The state government of the northern Indian state of Haryana, ruled by the Hindu-extremist Bharatiya Janata Party (BJP), has arrested at least 14 union leaders after more than 200,000 public workers carried out a job action last Friday in solidarity with striking public transport workers at the state-owned Haryana Roadways.
Police, citing the government-declared Essential Services Maintenance Act (ESMA), also conducted Friday night raids at residences of other union leaders. Police have also declared that they are on the lookout for other union “activists.”
The ESMA declaration bans strikes in what the government defines as “essential-services” and is the favoured political weapon of state-governments to repress struggles by public-sector workers.
Haryana Roadways workers have been waging a months-long struggle against repeated attempts by the BJP state government to privatize public transport. Their latest strike started on October 16 against the government’s attempt to bring in over 700 buses from a private contractor whose drivers and conductors will be paid far less and will work far more hours than public transport workers.
According to the monthly salary table published by the Haryana government, a bus driver’s or conductor’s pay scale ranges from Rs. 5,200–20,200 (USD $75–270) plus a small bonus.
So widespread is the anger against the pro-business state government that it took hardly any prompting for other public workers to come out in solidarity with the transport workers and shout slogans against the hated BJP government.
All workers understand that the government’s attempt to privatize public transport is the first step towards privatizing other government services, which will result in both service cuts and sweeping attacks on wages, job security and working conditions.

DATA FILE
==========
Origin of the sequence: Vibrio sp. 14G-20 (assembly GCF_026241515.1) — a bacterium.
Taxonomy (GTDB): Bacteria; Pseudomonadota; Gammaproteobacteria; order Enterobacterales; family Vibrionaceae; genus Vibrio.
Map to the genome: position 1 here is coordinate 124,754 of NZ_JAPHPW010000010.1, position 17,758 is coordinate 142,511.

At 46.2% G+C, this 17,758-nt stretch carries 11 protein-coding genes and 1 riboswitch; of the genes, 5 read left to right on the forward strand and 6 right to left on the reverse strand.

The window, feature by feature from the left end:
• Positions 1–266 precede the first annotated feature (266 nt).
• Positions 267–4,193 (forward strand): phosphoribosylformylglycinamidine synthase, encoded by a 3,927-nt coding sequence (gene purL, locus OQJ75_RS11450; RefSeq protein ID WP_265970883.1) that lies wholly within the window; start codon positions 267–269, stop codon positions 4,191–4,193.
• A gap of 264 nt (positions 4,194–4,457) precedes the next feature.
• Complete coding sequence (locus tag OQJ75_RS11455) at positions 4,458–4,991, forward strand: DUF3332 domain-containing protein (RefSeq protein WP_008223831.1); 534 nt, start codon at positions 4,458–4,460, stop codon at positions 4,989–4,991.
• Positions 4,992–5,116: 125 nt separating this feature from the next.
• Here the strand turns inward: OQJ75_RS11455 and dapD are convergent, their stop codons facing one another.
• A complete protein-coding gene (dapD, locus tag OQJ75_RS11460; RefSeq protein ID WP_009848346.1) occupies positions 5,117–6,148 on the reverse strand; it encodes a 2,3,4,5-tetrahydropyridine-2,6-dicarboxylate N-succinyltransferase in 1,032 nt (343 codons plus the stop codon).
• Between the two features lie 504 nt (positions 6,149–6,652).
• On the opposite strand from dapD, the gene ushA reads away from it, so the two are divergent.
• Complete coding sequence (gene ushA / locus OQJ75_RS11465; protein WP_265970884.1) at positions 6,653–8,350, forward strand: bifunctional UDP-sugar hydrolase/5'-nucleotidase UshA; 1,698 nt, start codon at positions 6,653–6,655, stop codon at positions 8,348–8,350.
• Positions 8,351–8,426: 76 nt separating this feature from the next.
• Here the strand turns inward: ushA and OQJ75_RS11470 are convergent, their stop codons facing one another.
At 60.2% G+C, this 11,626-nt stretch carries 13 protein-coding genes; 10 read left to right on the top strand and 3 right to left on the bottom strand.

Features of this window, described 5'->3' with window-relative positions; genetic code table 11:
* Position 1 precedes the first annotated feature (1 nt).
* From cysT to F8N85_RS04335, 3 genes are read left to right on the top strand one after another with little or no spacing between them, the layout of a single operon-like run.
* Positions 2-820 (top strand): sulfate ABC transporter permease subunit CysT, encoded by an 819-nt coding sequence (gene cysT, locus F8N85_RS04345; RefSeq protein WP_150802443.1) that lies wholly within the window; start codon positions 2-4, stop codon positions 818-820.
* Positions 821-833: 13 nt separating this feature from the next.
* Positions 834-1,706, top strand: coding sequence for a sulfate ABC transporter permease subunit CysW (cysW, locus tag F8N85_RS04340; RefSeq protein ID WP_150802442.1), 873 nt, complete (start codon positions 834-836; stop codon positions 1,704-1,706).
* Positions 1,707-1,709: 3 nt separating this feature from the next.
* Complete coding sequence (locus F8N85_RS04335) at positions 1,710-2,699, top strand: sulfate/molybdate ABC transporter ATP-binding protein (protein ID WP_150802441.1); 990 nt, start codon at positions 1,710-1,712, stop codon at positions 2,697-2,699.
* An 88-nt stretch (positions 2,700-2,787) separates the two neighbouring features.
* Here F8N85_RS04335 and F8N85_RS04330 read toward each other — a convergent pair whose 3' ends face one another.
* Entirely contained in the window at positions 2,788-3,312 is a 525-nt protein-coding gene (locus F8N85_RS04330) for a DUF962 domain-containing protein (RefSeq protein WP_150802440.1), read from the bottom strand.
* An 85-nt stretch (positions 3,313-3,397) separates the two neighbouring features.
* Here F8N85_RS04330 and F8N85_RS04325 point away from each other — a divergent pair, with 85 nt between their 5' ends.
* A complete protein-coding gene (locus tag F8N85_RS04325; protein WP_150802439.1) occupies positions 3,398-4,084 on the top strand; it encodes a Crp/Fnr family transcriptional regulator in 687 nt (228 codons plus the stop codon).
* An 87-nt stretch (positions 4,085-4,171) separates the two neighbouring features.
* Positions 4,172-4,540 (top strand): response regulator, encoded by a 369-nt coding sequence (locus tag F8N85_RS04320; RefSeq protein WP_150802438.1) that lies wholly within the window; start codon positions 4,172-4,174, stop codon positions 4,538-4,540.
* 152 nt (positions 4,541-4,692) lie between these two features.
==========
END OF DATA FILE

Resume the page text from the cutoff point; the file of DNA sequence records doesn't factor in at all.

The policies of the Haryana BJP government reflect the stridently pro-business outlook of the national government, which is also led by the BJP under the leadership of Prime Minister Narendra Modi, a Hindu-supremacist strongman. The Modi government has continuously imposed pro-business policies since coming to power in 2014. Parallel with this, the Modi-government has encouraged attacks upon religious minorities, especially Muslim workers, to split the working class.
In early September, the Haryana government unleashed a huge police force to severely beat workers and arrest 23 union leaders. The state repression was aimed at preventing announced plans for a “chakka jam” (complete-shutdown) by transport workers.
There has been a wave of strikes over the past several months by wide sections of the working class in Haryana, including tens of thousands of healthcare workers, junior engineers of state electricity boards and recently appointed assistant professors.
This state acquired international notoriety after the then Congress-led state government mounted savage repression against autoworkers at the Japanese-owned Maruti Suzuki assembly plant in Manesar. Thirteen leaders of the Maruti Suzuki Workers Union (MSWU), which had been formed through a rebellion by workers against the corporate stooge union, were framed up and sentenced to life in prison.